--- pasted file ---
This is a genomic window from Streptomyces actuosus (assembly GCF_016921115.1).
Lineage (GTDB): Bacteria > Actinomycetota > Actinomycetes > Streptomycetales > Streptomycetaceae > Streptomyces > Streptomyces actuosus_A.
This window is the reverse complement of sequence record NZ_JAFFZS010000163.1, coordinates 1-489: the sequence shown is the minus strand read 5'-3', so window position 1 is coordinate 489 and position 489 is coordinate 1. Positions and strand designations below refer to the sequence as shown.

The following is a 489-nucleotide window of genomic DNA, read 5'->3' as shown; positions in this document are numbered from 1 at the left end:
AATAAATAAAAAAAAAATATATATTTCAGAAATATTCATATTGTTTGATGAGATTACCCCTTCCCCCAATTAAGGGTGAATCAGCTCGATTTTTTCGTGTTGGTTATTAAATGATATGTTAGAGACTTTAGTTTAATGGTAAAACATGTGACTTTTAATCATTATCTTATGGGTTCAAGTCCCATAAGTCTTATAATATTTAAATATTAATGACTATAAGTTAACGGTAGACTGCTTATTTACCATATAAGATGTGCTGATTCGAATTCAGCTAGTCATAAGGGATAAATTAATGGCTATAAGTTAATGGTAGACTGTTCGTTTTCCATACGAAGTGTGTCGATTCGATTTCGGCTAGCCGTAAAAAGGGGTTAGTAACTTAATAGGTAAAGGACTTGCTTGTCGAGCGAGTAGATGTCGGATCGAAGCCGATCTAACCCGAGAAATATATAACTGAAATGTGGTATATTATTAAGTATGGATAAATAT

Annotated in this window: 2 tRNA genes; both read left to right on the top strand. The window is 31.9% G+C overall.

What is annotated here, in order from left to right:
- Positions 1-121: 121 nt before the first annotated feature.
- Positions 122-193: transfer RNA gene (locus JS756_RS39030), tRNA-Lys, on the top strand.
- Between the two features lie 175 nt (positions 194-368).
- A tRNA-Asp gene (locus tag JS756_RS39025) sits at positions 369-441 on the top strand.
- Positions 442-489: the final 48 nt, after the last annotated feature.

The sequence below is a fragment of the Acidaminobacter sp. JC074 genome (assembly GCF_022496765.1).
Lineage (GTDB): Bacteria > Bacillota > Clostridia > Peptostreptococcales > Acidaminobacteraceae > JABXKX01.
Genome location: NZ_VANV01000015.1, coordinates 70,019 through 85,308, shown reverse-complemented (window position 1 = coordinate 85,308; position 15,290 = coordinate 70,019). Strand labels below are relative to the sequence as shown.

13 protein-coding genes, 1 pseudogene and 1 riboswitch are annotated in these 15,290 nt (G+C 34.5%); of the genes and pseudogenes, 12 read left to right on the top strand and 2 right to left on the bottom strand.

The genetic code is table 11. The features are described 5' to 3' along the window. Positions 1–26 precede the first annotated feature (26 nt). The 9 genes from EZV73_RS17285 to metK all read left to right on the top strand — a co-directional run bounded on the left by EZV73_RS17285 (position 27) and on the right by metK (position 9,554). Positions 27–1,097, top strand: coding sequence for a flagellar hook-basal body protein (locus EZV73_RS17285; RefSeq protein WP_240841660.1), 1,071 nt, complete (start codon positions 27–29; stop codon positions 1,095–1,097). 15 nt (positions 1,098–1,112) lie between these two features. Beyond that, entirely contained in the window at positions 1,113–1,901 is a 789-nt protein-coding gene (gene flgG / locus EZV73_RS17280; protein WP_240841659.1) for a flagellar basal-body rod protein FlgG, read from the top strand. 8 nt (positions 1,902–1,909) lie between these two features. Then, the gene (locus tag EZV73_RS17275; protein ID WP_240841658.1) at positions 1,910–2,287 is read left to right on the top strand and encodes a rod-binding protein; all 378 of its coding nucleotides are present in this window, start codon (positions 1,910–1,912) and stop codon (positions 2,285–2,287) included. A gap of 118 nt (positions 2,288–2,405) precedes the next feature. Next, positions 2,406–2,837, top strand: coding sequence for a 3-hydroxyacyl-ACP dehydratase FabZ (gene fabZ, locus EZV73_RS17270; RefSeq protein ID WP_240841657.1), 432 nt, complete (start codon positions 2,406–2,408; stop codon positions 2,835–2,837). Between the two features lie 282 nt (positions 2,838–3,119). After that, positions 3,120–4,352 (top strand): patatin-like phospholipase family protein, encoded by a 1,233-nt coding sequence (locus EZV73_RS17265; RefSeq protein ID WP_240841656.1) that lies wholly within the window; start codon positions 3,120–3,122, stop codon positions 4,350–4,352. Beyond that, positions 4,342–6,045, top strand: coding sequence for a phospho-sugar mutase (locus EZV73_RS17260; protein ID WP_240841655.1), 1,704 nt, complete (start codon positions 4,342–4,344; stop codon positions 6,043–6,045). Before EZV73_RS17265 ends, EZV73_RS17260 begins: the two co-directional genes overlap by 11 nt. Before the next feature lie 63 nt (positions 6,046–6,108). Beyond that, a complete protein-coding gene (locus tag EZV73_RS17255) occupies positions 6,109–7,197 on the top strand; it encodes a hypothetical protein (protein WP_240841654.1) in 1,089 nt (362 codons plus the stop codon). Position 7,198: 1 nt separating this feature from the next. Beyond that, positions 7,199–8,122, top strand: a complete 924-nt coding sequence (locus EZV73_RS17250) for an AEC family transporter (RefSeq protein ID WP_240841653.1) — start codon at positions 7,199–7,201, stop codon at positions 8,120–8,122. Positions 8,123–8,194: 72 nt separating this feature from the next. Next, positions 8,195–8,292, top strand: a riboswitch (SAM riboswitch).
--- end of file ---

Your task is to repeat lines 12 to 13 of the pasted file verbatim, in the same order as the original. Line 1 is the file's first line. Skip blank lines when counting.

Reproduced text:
- Positions 442-489: the final 48 nt, after the last annotated feature.

The sequence below is a fragment of the Acidaminobacter sp. JC074 genome (assembly GCF_022496765.1).